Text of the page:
• Transport agricultural commodities, livestock or machinery or supplies to and from a farm or ranch.
  • Are NOT operated for-hire.
  • Are NOT transporting hazardous materials in quantities requiring placarding.

While there may be agricultural exemptions, there are no exemptions on covered farm vehicles causing otherwise very preventable truck accidents.  People are still killed and injured within 150 miles of farm distribution points.

If I had to guess, based upon 20 years of helping the victims of these cases as a truck accident attorney, I would say the statistics that these new exemptions cover are already higher than to the driving population at large. And having seen time and time again the devastation of these truck crashes, I cannot understand how the FMCSA would act so recklessly in expanding these agricultural exemptions.

On a final note – just to illustrate how terrible, dangerous and foolish these exemptions really are, 10 days after passing the final rule, this crash happened in Dallas, TX.  A truck driver was hauling livestock (cows) when he flipped over his truck.  The cows that were lucky enough to survive ran from the truck across the highway causing pandemonium.  Some of the cows even jumped off of the overpass into the water below.  This chaotic scene not only created a very dangerous situation for motorists who had to avoid colliding with cows – but it also forced the highway to be shut down for hours.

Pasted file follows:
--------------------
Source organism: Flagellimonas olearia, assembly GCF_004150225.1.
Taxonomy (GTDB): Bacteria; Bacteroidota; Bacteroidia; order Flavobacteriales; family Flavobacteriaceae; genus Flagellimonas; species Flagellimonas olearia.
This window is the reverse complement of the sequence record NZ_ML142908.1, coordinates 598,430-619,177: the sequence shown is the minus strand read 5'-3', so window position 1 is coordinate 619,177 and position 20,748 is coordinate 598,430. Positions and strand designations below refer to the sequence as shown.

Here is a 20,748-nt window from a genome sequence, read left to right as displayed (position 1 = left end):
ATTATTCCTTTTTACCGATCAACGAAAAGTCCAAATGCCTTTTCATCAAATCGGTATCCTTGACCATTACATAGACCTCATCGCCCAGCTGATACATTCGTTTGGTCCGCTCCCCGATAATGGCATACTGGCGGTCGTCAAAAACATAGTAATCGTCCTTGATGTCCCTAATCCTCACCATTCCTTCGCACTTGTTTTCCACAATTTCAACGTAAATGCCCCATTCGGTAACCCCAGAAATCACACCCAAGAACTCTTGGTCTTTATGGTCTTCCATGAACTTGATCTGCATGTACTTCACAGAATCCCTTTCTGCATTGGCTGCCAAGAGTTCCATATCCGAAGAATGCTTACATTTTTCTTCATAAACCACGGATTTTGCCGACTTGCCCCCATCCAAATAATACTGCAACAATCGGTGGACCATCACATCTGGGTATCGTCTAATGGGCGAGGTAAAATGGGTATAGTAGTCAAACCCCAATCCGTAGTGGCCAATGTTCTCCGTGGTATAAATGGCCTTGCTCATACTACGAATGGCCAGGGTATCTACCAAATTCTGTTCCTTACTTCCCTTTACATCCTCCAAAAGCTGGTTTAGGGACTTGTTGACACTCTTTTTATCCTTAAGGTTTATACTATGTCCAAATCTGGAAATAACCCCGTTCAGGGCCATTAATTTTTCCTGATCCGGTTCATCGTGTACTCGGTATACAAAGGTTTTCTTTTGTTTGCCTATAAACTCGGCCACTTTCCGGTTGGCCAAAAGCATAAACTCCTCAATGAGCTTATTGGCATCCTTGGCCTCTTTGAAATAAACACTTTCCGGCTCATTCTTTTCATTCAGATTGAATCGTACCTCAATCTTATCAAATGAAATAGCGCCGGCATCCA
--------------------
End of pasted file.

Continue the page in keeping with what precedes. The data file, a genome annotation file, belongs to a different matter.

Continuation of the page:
Following an investigation, Dallas police suspected that speed played a factor in the truck crash.  Investigators also believed the truck driver was not licensed to drive that particular type of rig, and was impaired by drugs or alcohol.

And, as I said above, the FMCSA has now  exempted truckers like this from drug testing, alcohol testing, or even having a CDL license.

Steven Gursten Photo

About Steve Gursten

Attorney Steven Gursten is president of the Motor Vehicle Trial Lawyers Association and past president of the American Association for Justice Trucking Litigation Group. He has been named a Michigan Lawyers Weekly "Leader in the Law" for his efforts to prevent truck accidents and promote national truck safety. Steve was also a Michigan Lawyers Weekly "Lawyer of the Year" for a record settlement in a truck accident case. He has received the top reported truck accident jury verdict and top reported truck accident settlement in Michigan for multiple years, according to published year-end compilations of all jury verdicts and personal injury settlements by Michigan Lawyers Weekly. He has been named a "Top 50 Super Lawyer," by SuperLawyers, is listed in Best Lawyers in America, and has been awarded an AV-rating by Martindale-Hubbell, which is the highest rating for legal ability and ethics. Steve speaks to lawyers throughout the country on truck accident litigation. He is a founding member of the Truck Accident Attorneys Roundtable, head of Michigan Auto Law, and has dedicated his legal career to making our roads safer.